At Gallatin, civic engagement refers to innovative and collaborative models of learning that reflect active participation in the communities outside our classrooms; the development of scholarship that is directly useful for practitioners, as well as other scholars; and a self-reflexive, critical analysis of ourselves and our place in civil society. We take a global perspective on civic engagement and encourage our students and faculty to explore the meaning of citizenship across national boundaries.
Students will find a number of opportunities at Gallatin to engage in community action, often through specially designed course work.
The Urban Democracy Lab was established in January of 2014 with the aim of providing a space for scholars, students, and practitioners to collaborate and exchange ideas for cultivating just, sustainable, and creative urban futures.
In addition to hosting panel discussions, lectures, and hands-on workshops, the Lab sponsors the Gallatin Global Fellowship in Urban Practice for advanced students pursuing original research in cities around the world. With its Doctoral Fellowships in Urban Practice, the UDL hosts visiting scholars from around the world whose work intersects with its own research areas. It has also spearheaded courses in urban practice, including “Tools for Social Change,” “The Politics and Anti-Politics of NGOs,” “The Public Conversation on the Urban Environment,” and “(Dis)Placed Urban Histories.” For more information on the Urban Democracy Lab, visit urbandemos.nyu.edu or email email@example.com.
The Gallatin Writing Program’s Literacy Project comprises a number writing and education oriented initiatives throughout New York City: the course Literacy in Action, which educates and supervises student volunteers who tutor adults in reading and writing at several partner sites; a weekly writing class at one of the partner sites, in which Gallatin undergraduates act as student-teachers; afterschool writing support at several public high schools with Gallatin undergraduates as mentors; The Literacy Review, an annual journal of the best writing from programs in adult literacy and English as a Second Language; and the annual day-long Literacy Review Workshops in Teaching Writing to Adults.
For more information, contact June Foley, Senior Director, Writing Program. 212-998-7359 or firstname.lastname@example.org.
Great World Texts is a collaboration between Gallatin Writing Program faculty, Gallatin undergraduates, and New York City public high school teachers and students. Each year students study a canonical work or contemporary classic.
Through a special tutorial, Gallatin undergraduates discuss the text, learn about social and pedagogical issues, and become mentors in the high schools. Over the course of the semester, mentors facilitate the study of the text using complementary multimedia classroom resources created by the faculty adviser. The semester culminates in a public performance at which the high school students share writing projects inspired by the book.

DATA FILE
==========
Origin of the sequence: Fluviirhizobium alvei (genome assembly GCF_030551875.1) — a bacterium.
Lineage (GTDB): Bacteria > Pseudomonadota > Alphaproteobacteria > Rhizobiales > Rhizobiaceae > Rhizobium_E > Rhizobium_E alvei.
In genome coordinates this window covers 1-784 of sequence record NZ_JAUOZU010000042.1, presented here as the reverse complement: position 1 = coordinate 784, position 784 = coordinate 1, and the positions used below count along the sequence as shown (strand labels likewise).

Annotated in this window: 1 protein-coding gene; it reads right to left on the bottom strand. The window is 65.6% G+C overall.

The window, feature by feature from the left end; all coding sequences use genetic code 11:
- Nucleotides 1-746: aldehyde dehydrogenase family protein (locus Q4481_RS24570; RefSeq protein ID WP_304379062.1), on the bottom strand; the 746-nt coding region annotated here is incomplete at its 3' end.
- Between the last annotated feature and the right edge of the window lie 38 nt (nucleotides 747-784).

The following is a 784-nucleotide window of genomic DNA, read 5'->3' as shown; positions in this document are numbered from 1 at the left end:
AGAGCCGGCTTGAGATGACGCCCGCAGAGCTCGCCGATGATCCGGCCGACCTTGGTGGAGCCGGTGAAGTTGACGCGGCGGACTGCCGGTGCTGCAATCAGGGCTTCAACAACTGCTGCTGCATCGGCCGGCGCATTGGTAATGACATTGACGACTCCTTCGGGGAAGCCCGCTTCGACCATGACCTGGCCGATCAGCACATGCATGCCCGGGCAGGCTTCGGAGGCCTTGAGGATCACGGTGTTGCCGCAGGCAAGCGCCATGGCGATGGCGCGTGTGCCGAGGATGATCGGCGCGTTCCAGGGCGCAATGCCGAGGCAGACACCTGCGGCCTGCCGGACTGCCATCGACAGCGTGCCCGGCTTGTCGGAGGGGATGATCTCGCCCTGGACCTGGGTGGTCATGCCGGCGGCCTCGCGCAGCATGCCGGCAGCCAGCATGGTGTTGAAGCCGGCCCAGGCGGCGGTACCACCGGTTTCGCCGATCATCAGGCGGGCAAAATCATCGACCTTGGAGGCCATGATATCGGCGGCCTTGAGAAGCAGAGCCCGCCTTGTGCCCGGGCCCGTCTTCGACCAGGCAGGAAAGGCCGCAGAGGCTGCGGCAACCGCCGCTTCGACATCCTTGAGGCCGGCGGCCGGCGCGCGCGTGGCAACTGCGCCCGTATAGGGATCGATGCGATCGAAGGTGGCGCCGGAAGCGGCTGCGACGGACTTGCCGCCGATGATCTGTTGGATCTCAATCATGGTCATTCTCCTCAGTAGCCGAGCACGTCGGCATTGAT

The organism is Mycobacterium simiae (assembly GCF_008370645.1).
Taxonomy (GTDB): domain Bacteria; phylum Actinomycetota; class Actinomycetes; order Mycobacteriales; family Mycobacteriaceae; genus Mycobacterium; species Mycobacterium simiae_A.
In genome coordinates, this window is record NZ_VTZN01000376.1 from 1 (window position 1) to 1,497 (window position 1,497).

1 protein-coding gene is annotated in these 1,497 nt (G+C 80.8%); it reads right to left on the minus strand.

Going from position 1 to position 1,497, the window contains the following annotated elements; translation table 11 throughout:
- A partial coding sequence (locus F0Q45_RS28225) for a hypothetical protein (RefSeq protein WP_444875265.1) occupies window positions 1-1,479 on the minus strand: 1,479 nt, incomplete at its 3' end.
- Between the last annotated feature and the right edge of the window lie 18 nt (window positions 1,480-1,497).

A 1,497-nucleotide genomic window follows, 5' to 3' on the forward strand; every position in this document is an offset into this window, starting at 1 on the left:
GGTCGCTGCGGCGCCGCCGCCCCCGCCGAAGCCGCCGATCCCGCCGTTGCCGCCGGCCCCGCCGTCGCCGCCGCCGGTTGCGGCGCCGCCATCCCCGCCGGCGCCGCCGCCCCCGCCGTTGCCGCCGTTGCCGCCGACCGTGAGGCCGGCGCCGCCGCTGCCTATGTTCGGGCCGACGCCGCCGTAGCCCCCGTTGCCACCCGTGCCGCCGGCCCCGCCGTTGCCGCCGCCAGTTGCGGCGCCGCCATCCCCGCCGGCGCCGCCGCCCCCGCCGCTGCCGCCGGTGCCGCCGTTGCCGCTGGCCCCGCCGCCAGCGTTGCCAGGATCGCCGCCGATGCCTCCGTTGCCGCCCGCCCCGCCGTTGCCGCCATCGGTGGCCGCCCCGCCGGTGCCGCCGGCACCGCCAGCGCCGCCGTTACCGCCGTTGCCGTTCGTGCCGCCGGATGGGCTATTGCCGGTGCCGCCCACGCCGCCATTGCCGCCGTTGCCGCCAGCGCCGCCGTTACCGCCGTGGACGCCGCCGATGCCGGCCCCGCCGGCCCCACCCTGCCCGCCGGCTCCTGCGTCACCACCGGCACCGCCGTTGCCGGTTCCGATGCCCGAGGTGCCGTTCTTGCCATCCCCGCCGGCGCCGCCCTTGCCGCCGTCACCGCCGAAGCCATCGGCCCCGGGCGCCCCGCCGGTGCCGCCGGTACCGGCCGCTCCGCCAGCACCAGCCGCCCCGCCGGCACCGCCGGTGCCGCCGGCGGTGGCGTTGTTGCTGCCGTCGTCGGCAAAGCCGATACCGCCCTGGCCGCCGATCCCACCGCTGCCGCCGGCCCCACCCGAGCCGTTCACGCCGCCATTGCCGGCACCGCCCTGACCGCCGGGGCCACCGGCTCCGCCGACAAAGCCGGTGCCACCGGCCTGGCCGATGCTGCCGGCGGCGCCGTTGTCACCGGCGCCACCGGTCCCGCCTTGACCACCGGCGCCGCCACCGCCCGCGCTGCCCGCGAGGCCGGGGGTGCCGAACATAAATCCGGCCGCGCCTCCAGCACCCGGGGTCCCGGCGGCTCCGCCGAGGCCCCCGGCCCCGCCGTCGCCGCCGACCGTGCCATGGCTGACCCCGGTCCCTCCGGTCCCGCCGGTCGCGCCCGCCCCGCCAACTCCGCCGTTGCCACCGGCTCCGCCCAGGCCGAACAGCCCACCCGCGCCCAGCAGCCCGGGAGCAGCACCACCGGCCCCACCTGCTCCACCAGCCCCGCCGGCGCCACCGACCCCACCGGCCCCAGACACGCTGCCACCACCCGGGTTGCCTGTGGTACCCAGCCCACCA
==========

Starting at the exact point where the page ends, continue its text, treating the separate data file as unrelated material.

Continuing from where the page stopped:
Founded in early 2015, The Prison Education Program (PEP) at New York University is a university-wide initiative that is committed to providing access to higher education for incarcerated and formerly incarcerated people, and seeks to model how a research university can advance solutions to real world challenges.
PEP is a college program that offers credit-bearing courses and educational programming leading to an Associate of Arts Degree from New York University in Liberal Studies to men incarcerated at Wallkill Correctional Facility, located in Ulster County, NY. By offering transferable credits and resources for developing critical skills and relationships, PEP is committed to supporting the educational and professional goals both for students in prison and upon their release.
In collaboration with the Prison Education Program, the Writing Program teaches classes in creative writing and in editing at Wallkill Correctional Facility, and will publish its second annual book written and edited by Wallkill students in fall 2018. The Gallatin Review, the student literary and visual arts journal, publishes writing by students at Wallkill Correctional Facility.
The BIG WALK is an annual, all-day walking tour that introduces participants to the hidden and not-so-hidden stories embedded in New York City’s streets and neighborhoods. Launched by Professor Louise Harpman, an architect and urban designer, the BIG WALK guides students, faculty, staff, alums, and other urban enthusiasts along pathways as diverse as Broadway, from start to finish; Fifth Avenue, from north to south; the complete perimeter of Roosevelt Island; and along the waterfront in Manhattan and Brooklyn. At regular stops along the routes, expert guests address a variety of related urban topics, such as gentrification, zoning, luxury branding and racial exclusion, poetry in the city, public art, and the legacies of Robert Moses and Jane Jacobs. Historic sites and cultural institutions, such as the Morris-Jumel Mansion, Dyckman Farmhouse, and the Map Room at the New York Public Library, have welcomed BIG WALK participants as they explore the city. The BIG WALK is a signature Gallatin event, and is co-sponsored by the Urban Democracy Lab and the student-run Gallatin Design Collective.
Through Gallatin’s Internship Program you can engage in community-oriented internships for academic credit in many areas including education, youth services, social justice and the arts. For more information on how to apply for credit-bearing internships in the not-for-profit sector visit the Internship Webpage or contact the Senior Director for Academic Internships, Nancy Rubino, at 212-992-8706, email@example.com.